Peacetime defence bill rejected
The Riigikogu Defence Committee rejected a draft peacetime national defence bill from the Defence Ministry, calling it inadequate. The Committee suggested that the bill did nothing but concentrate too much power in the hands of the defence minister and did little to solve the real problems of organisation and conflict between the Defence Ministry and the General Staff of the Defence Forces.
Defence Minister Jüri Luik rejected accusations that the draft law relegates the commander of the Defence Forces into a plain old advisor to the defence minister, but said his Ministry will work on improving the draft. This continues the acrimonious relations between the Defence Ministry and the Defence Committee, with the latter saying earlier that defence spending should not increase since the Ministry does not know what to do with the extra funds and would squander it.
Meri visits Germany
Into the final year of his second term as president, Lennart Meri finally made a state visit to Germany at the invitation of his counterpart, Johannes Rau. The extensive trip was aimed at stirring German interest in Estonia and the Baltics, to which there has been little to speak of over the past few years.
The trip took President Meri through several German Länder, such as Baden-Würtenberg and Mecklenburg-Vorpommern, for meetings with local officials. Along with a high-level business delegation, Meri called on Germany to invest more in Estonia and play a larger role in Estonia's economy. During a speech at a dinner hosted by Rau, Meri said he regretted the low level of German investments in Estonia, totalling some three per cent of FDI.
However, in a strange twist, the German Industrial and Commercial Association asked Meri to lobby the German government for a tax system like Estonia's (likely emphasising the flat 26 per cent income tax and the lack of a corporate tax), though Meri rejected that as interference in German affairs.
Chancellor Gerhard Schröder reaffirmed that bilateral relations are good with Estonia, something seen as a lacklustre stance during his notorious trip to the Baltics earlier this year. Schröder and Meri also discussed EU integration, with the chancellor confirming that the EU will be ready to take members in as soon as the end of 2002. Meri also addressed the European affairs ministers of all sixteen Länder.
Finally, Meri laid a wreath at a memorial in the town of Geislingen, where many Estonian refugees were hosted during the post-World War II period. And on a more personal note, Meri also visited the school he attended in 1934-38, when his father was a diplomat in Berlin.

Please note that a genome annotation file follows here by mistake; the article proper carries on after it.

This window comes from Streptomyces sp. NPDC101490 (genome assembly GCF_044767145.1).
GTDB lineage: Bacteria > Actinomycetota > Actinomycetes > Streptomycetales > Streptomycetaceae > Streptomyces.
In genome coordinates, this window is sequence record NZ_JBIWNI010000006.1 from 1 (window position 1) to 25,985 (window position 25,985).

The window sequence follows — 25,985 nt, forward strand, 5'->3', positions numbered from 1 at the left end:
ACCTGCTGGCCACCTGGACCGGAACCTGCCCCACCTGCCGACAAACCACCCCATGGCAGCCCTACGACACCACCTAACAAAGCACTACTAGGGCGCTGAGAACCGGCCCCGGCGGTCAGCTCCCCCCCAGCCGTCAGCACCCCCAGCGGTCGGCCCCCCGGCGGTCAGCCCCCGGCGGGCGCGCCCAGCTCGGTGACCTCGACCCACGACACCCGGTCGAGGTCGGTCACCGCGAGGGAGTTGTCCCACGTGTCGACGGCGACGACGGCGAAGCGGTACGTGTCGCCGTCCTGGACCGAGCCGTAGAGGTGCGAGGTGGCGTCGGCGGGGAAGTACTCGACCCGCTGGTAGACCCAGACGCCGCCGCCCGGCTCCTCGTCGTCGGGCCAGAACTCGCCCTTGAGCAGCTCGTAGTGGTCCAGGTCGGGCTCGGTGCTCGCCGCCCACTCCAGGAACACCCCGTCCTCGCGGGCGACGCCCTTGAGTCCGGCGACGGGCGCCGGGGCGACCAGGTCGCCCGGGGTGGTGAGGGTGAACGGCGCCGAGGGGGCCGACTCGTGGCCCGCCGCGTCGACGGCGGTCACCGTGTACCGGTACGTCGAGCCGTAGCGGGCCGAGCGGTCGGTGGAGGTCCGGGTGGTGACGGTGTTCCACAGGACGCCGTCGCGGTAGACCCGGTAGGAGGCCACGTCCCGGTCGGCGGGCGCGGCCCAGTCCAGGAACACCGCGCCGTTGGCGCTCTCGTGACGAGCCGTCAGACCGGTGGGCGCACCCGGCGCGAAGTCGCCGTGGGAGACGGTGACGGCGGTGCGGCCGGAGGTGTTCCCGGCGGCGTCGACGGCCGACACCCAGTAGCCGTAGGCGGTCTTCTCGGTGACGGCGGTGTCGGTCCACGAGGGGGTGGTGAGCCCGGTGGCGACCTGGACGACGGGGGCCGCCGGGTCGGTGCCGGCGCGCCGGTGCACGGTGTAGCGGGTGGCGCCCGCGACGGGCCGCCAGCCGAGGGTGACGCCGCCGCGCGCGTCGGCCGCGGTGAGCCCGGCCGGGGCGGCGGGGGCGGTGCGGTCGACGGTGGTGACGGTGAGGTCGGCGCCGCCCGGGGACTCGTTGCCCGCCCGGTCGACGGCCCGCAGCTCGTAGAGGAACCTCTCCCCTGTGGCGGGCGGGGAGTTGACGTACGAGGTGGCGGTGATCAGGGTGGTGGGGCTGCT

And in other news...
- Police, in a joint operation with their British colleagues, arrested Scotsman William Hain at the port of Tallinn after uncovering some 20 kilograms of opiates hidden in his car. The street value of the haul in Estonia is estimated at EEK (Estonian kroons) 20 million, though the same amount would fetch several times more in other parts of Europe.
- Local responses to the EU progress report on Estonia were positive, and Prime Minister Mart Laar stressed it will be difficult work if the country wants to finish negotiations by mid 2002. Laar also attacked the report's criticism on Estonia's lack of harmonisation in fuel excise, saying, "In some things the interests of Estonia and the European Union are contradictory," adding that Estonia's national interests will always take precedence.
- Members of the trilateral council, representing unions, employers and the government, signed the agreement to raise the minimum monthly wage to EEK 1600.
- At the 50th anniversary of the signing of the European Human Rights Convention gathering in Rome hosted by the Council of Europe, Justice Minister Märt Rask joined 19 of his colleagues in signing the 12th protocol, which brings discrimination issues into the competence of the organisation and the European Court of Human Rights.
- The Tallinn City Council adopted its 2001 budget at nearly EEK three billion, a 15.7 per cent rise from this year's budget. Mayor Jüri Mőis said that the tax burden on Tallinners will not change, while tax revenues should grow by 5.9 per cent.
- A Tallinn Administrative Court ruled that the so-called Vare-Shironin agreement on KGB officials is not legally valid (see last week's Amber Coast for the story).
- The Finance Ministry is still undecided about a strange case of bond redemption that spans seven decades. Holders of bonds issued in 1927 by the Estonian government, with proceeds used in monetary reform and the launch of a new currency, are pushing for their redemption—plus interest. Estimated payout of all the redemptions could be as high as EEK 250 million. Finance Minister Siim Kallas said if the legal basis is there, the redemption of the bonds, which matured in 1967, will be honored.
- The debate on the 2001 budget remains acrimonious, even within the ruling coalition. MPs from the coalition have been asked to refrain from further amendments until the issue is sorted.
- Inflation in October was a sharp 0.9 per cent, compared to September. This is largely attributed to petrol price and telephone tariff hikes.
- Kristina Đmigun, one of the world's top cross-country skiers, and her sister, Katrin, voiced confusion and anger over a BNS report that suggested a feud with the Estonian Skiing Federation is pushing the family to emigrate to the United States.
- Dutch football coach Arno Pijpers signed a four-year deal to be the head coach of Estonia's national squad and its top league side, Flora FC.
- Vandals trashed a cemetery in Tartu, destroying at least 100 crosses and graves in a crime that has shocked the community. Two teenagers have been apprehended in the case.
As of 10 November 2000
|1 US dollar||18.09|
|1 British pound||26.23|
|1 German mark||8|
Mel Huang, 10 November 2000
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